I had a great question posed to me recently, which was how I manage to write more than one book at a time (and if it got confusing). So today I’m going to address this issue. I used to write one book at a time, but this was years ago. I started writing more than one book at a time when I had the first draft blog. Back then, I wrote the 500 words a day in the morning and then another 1000 or more words for another work in progress. So writing more than one book wasn’t something I planned on when I started. It popped up because of the first draft blog. I think I started that blog in the fall of 2009.
So anyway, I wrote one story in the morning or early afternoon to make my 500 words a day goal to post on the blog. Then I’d write another story in the evening. That’s how writing more than one book at a time got started.
I don’t remember when I added a third or a fourth book to the list, but I know it was because I had so many story ideas that I couldn’t just pick one or two books to write. It’s very hard to choose what I’m going to write next because so many ideas appeal to me. I also find having a variety of books helps keep my mind fresh. If I write just one book or one particular romance subgenre at one time, I get burned out. This is why I do contemporaries, historical westerns and Regencies. Some are more serious and others are more comedic.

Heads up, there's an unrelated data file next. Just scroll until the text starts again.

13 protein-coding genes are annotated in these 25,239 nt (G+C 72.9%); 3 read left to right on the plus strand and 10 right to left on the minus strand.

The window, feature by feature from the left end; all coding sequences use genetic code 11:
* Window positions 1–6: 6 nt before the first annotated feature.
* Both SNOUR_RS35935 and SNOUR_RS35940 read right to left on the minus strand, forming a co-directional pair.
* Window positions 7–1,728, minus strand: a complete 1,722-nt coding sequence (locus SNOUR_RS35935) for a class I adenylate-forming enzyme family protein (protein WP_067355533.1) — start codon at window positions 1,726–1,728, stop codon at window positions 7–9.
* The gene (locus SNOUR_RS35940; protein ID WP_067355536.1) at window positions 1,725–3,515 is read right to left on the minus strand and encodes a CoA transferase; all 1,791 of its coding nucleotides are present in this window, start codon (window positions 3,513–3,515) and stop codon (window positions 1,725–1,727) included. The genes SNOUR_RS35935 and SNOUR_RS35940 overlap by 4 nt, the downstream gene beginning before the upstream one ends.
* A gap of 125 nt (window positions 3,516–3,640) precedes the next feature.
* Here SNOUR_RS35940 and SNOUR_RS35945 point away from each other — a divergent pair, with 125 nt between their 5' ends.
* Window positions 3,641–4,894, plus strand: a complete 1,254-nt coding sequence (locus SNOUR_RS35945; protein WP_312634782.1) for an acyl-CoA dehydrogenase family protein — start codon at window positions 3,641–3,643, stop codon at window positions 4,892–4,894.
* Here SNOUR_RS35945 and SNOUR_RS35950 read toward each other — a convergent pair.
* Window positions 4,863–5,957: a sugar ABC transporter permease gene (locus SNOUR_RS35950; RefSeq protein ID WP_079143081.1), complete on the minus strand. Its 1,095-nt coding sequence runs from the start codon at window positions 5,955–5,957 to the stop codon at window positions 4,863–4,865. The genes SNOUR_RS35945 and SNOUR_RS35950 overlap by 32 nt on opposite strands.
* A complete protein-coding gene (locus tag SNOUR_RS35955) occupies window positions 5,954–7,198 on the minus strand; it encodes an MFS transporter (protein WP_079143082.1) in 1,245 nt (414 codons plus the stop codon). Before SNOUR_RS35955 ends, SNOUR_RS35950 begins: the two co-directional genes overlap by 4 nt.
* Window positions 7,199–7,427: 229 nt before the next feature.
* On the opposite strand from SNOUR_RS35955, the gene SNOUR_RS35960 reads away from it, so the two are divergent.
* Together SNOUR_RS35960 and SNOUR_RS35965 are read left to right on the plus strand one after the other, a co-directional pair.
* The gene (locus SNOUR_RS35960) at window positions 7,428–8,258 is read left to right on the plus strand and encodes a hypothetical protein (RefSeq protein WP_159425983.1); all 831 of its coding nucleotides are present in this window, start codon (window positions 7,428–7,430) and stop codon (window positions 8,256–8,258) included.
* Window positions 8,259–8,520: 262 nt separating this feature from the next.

I usually work on three to four different books at a time. I used to devote different times of the day to each book. So in the morning, I’d work on one book. Then early afternoon, I’d do another. Then in the evening, I’d do another one. By working on them at different times of the day, I’d establish a routine that made me better able to focus on that particular story at that time.
From there, I have gotten to the point where I can now work on all of the stories at the same time. So it was a progression for me. Now I’m at the point where I am better able to write if I have multiple works in progress. I actually like it a lot more this way because if I get to a point in the book where I’m not sure what happens next, I can work on another book. I have estimated word counts that I aim for each day for every book I write, but those are more guidelines than mandatory goals. They’re there to help me stay focused with what I need to do.
If I’m on a roll with one story, I’ll keep writing in it for as long as the story is flowing. There have been days when I get so involved with one story that I don’t write anything in the other stories. That doesn’t happen often, but if it does, it’s usually at the end of the book. By the last couple chapters, I tend to have full focus and energy that goes into that one book.